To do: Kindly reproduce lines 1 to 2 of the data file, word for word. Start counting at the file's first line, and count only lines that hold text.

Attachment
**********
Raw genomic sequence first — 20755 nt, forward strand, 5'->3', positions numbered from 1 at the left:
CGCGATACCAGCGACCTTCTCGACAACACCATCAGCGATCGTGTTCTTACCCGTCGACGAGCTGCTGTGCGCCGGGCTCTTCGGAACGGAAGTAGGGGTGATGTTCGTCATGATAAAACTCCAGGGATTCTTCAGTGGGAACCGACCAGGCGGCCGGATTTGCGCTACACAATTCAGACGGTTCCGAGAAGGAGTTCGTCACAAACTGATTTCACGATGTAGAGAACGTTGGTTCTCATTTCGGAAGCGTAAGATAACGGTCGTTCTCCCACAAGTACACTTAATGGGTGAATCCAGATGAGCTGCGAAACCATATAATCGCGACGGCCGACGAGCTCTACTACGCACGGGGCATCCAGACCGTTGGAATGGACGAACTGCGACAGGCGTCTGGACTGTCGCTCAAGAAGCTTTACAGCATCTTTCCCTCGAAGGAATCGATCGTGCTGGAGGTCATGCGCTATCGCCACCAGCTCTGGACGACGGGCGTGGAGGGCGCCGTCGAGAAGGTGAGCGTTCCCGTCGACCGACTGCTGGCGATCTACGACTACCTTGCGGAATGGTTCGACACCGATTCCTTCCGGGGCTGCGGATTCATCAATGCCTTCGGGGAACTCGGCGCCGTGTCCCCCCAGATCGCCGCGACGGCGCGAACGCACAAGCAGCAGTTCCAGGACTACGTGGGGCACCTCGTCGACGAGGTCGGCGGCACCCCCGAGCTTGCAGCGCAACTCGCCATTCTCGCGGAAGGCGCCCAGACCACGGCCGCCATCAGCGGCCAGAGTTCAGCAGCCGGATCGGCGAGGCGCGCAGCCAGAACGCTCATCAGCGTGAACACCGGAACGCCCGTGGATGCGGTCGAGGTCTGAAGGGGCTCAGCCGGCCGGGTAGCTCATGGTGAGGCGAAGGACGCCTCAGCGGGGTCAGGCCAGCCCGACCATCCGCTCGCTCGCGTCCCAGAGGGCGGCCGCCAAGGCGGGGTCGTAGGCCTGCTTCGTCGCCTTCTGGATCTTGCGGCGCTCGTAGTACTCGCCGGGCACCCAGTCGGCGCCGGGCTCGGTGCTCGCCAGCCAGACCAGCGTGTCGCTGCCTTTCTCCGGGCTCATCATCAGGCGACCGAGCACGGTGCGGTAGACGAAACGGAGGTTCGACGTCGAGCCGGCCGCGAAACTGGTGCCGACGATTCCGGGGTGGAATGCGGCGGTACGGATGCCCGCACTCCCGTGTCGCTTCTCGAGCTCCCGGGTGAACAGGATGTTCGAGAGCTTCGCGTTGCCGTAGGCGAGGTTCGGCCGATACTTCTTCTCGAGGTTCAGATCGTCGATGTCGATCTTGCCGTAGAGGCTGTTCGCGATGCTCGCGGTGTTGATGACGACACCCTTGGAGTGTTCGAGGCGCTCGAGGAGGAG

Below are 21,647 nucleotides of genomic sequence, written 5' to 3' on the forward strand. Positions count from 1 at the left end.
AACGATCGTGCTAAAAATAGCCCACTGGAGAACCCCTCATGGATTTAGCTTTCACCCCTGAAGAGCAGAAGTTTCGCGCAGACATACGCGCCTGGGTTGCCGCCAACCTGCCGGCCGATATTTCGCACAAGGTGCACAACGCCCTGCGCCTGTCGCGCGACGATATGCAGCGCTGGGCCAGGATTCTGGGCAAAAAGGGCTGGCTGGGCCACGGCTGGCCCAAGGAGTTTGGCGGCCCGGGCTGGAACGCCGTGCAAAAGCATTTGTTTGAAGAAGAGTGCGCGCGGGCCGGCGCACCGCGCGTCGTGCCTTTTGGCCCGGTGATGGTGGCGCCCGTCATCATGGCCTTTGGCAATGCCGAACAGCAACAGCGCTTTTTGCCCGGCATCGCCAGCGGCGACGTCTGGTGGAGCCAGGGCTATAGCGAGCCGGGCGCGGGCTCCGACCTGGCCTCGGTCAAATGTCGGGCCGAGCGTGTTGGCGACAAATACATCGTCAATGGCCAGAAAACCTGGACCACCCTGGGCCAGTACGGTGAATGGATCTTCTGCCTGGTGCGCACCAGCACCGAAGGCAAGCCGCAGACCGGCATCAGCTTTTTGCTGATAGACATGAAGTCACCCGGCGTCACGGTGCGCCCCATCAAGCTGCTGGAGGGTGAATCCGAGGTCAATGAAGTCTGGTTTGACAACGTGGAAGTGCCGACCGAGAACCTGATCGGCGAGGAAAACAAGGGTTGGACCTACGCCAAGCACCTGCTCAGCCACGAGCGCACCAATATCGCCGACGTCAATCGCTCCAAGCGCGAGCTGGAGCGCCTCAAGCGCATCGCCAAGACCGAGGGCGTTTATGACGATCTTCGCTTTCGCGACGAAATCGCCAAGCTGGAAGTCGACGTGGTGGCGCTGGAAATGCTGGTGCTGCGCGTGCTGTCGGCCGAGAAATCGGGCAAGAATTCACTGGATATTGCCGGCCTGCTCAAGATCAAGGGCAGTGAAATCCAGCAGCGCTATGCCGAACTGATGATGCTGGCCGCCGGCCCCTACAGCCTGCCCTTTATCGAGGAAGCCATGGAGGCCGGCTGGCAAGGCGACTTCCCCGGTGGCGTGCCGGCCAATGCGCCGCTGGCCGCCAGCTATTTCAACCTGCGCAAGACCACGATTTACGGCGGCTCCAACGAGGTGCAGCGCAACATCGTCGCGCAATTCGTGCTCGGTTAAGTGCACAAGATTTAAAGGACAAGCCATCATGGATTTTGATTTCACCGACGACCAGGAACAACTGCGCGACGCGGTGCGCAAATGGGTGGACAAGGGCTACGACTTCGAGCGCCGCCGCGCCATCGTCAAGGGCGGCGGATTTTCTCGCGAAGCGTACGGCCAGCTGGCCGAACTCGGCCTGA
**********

Raw genomic sequence first — 20755 nt, forward strand, 5'->3', positions numbered from 1 at the left:
CGCGATACCAGCGACCTTCTCGACAACACCATCAGCGATCGTGTTCTTACCCGTCGACGAGCTGCTGTGCGCCGGGCTCTTCGGAACGGAAGTAGGGGTGATGTTCGTCATGATAAAACTCCAGGGATTCTTCAGTGGGAACCGACCAGGCGGCCGGATTTGCGCTACACAATTCAGACGGTTCCGAGAAGGAGTTCGTCACAAACTGATTTCACGATGTAGAGAACGTTGGTTCTCATTTCGGAAGCGTAAGATAACGGTCGTTCTCCCACAAGTACACTTAATGGGTGAATCCAGATGAGCTGCGAAACCATATAATCGCGACGGCCGACGAGCTCTACTACGCACGGGGCATCCAGACCGTTGGAATGGACGAACTGCGACAGGCGTCTGGACTGTCGCTCAAGAAGCTTTACAGCATCTTTCCCTCGAAGGAATCGATCGTGCTGGAGGTCATGCGCTATCGCCACCAGCTCTGGACGACGGGCGTGGAGGGCGCCGTCGAGAAGGTGAGCGTTCCCGTCGACCGACTGCTGGCGATCTACGACTACCTTGCGGAATGGTTCGACACCGATTCCTTCCGGGGCTGCGGATTCATCAATGCCTTCGGGGAACTCGGCGCCGTGTCCCCCCAGATCGCCGCGACGGCGCGAACGCACAAGCAGCAGTTCCAGGACTACGTGGGGCACCTCGTCGACGAGGTCGGCGGCACCCCCGAGCTTGCAGCGCAACTCGCCATTCTCGCGGAAGGCGCCCAGACCACGGCCGCCATCAGCGGCCAGAGTTCAGCAGCCGGATCGGCGAGGCGCGCAGCCAGAACGCTCATCAGCGTGAACACCGGAACGCCCGTGGATGCGGTCGAGGTCTGAAGGGGCTCAGCCGGCCGGGTAGCTCATGGTGAGGCGAAGGACGCCTCAGCGGGGTCAGGCCAGCCCGACCATCCGCTCGCTCGCGTCCCAGAGGGCGGCCGCCAAGGCGGGGTCGTAGGCCTGCTTCGTCGCCTTCTGGATCTTGCGGCGCTCGTAGTACTCGCCGGGCACCCAGTCGGCGCCGGGCTCGGTGCTCGCCAGCCAGACCAGCGTGTCGCTGCCTTTCTCCGGGCTCATCATCAGGCGACCGAGCACGGTGCGGTAGACGAAACGGAGGTTCGACGTCGAGCCGGCCGCGAAACTGGTGCCGACGATTCCGGGGTGGAATGCGGCGGTACGGATGCCCGCACTCCCGTGTCGCTTCTCGAGCTCCCGGGTGAACAGGATGTTCGAGAGCTTCGCGTTGCCGTAGGCGAGGTTCGGCCGATACTTCTTCTCGAGGTTCAGATCGTCGATGTCGATCTTGCCGTAGAGGCTGTTCGCGATGCTCGCGGTGTTGATGACGACACCCTTGGAGTGTTCGAGGCGCTCGAGGAGGAG